Lawrence is the Chair for Obermayer’s Health Care Law Department and Election Law Practice Group. Lawrence’s Health Care Law legal experience includes the representation of physician group practices (single and multi-specialty), hospitals,...Read More by Author
Pennsylvania’s Plan of Action to Address the COVID-19 (Coronavirus) Pandemic
As Pennsylvania experiences its first cases of COVID-19 (a novel form of Coronavirus), with fourteen presumptive cases at the time of this writing, the Commonwealth is taking all necessary actions to combat the spread of the disease and keep Pennsylvanians informed as to how to best protect themselves. Currently, a majority of Pennsylvania’s cases have presented in Montgomery County, while other cases have been reported in Bucks, Delaware, Monroe, Philadelphia, and Wayne counties. According to reports, one patient is a cardiologist at the Children’s Hospital of Philadelphia’s King of Prussia campus. In response, the hospital has suspended services at its cardiology and adjacent allergy clinic and redirected patients to the hospital’s Philadelphia campus. In an abundance of caution, several area schools with students who may have been exposed to COVID-19 at the King of Prussia facility have been closed for sanitization.
On March 9th, the Pennsylvania Department of Health (“DOH”) convened a press conference to provide updates on the disease and the state’s response. Currently, DOH is focused on “contact tracing” to address the presumptively positive test results—a process that attempts to generate a list of individuals who have come into direct contact with the positive-testing patient, contact those individuals, and ask them to self-quarantine for 14 days. Experts currently estimate that the median incubation period (the length of time between infection and the manifestation of an illness) to be about five days, with 97.5% of patients who develop symptoms showing them within 11.5 days.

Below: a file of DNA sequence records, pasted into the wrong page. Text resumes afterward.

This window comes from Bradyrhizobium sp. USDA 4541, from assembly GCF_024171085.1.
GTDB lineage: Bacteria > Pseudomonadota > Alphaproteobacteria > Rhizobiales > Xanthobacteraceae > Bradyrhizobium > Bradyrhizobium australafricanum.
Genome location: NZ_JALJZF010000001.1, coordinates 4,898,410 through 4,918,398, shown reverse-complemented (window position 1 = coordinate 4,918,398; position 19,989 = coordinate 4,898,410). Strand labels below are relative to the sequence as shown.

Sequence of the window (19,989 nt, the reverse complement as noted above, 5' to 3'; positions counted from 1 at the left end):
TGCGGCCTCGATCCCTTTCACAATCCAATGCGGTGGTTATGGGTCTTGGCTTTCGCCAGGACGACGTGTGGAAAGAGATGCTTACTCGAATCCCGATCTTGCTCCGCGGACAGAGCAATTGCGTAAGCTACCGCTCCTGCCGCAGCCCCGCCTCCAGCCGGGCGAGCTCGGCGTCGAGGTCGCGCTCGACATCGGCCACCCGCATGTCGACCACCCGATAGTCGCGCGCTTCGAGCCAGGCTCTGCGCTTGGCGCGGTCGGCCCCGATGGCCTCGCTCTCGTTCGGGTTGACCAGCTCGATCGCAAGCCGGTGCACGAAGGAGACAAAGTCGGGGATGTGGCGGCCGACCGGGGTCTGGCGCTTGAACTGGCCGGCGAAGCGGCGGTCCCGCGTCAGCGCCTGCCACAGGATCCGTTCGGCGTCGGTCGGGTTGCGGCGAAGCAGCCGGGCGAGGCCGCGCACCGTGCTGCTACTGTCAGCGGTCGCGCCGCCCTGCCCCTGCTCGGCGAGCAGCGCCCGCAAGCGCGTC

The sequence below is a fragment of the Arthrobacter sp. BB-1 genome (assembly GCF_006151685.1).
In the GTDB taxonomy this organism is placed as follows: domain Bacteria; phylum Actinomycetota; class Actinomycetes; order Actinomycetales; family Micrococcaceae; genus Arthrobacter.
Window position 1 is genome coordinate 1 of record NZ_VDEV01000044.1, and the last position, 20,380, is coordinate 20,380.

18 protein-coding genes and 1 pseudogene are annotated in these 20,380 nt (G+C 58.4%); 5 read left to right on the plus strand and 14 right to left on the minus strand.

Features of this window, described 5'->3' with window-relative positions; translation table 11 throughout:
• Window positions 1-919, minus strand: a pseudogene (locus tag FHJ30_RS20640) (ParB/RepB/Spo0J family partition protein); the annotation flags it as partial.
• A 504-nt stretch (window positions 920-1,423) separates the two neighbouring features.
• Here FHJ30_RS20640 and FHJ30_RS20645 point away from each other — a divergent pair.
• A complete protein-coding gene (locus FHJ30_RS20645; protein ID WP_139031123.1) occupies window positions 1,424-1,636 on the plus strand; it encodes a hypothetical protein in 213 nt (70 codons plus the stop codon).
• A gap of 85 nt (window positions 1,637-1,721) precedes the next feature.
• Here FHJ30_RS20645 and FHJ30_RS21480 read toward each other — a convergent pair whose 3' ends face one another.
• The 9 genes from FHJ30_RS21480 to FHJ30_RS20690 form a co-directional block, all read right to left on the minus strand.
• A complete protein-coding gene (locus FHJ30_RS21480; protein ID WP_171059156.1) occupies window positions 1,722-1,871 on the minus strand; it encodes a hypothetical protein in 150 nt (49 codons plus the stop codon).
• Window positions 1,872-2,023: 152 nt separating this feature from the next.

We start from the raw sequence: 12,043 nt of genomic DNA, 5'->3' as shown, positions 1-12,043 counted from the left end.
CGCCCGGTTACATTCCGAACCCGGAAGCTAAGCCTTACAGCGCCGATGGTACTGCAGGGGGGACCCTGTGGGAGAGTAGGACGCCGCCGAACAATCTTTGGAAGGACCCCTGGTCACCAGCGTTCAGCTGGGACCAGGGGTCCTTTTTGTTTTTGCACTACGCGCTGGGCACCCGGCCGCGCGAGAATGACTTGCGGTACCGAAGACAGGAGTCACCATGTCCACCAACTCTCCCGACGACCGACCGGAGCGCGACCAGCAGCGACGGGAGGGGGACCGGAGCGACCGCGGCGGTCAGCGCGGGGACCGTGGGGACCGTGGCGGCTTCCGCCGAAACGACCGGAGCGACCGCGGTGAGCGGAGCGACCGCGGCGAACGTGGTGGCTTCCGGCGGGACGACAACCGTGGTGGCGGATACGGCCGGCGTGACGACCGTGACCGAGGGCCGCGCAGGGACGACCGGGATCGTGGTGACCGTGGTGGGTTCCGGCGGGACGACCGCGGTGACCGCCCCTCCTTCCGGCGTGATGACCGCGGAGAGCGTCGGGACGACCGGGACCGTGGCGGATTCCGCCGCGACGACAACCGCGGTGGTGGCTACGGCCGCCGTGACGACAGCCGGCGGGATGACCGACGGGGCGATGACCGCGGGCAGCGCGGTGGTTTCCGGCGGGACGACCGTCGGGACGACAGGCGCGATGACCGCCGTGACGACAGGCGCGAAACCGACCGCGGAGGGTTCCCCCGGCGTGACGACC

DOH is also preparing for instances of “community spread,” for potential cases of COVID-19 that cannot be traced to either recent travel or direct contact with another exposed individual. As of now, no cases are due to community spread.
At a press conference on Tuesday, March 10th, DOH reiterated that it is currently operating in a “containment phase,” meaning that every case is subject to investigation to determine the source of exposure. If DOH finds cases caused by community spread, it will shift to a “mitigation phase” in areas where such spread occurs. DOH will then amplify its efforts to ensure social isolation of exposed individuals and in high-risk areas.
Nonetheless, as of Wednesday, March 11th, DOH has yet to recommend that residents cancel social events as the instances of COVID-19 in Pennsylvania remain low. Rather, public health officials recommend that residents take the same steps that typically reduce transmission of the flu or other viruses. The virus is most commonly spread through contact with respiratory droplets, which can be avoided by thoroughly washing hands, avoiding touching of the face, and covering coughs and sneezes.
To stay up to date on the disease’s spread, DOH has requested that all County and Municipal Health Departments and hospitals promptly report any potential new cases.
Governor Tom Wolf announced on March 9th that all major health insurers providing comprehensive medical coverage in Pennsylvania will cover COVID-19 diagnostic tests. These insurers have also agreed to waive any patient cost-sharing to increase access to testing to ensure that “out-of-pocket costs do not serve as a barrier to the diagnoses and care of Pennsylvanians.” Additionally, the CDC and Pennsylvania are analyzing tests with no costs to insurers to further reduce barriers to testing.
For updates on COVID-19 information and the virus’s presence in Pennsylvania, visit:
- The Pennsylvania Department of Health’s page dedicated to daily COVID-19 updates
- The Center for Disease Control’s site for COVID-19 updates
Larry Konyves, a Drexel Law School Co-op Student, is a contributor to this article.
The information contained in this publication should not be construed as legal or medical advice, is not a substitute for legal counsel or medical consultation, and should not be relied on as such.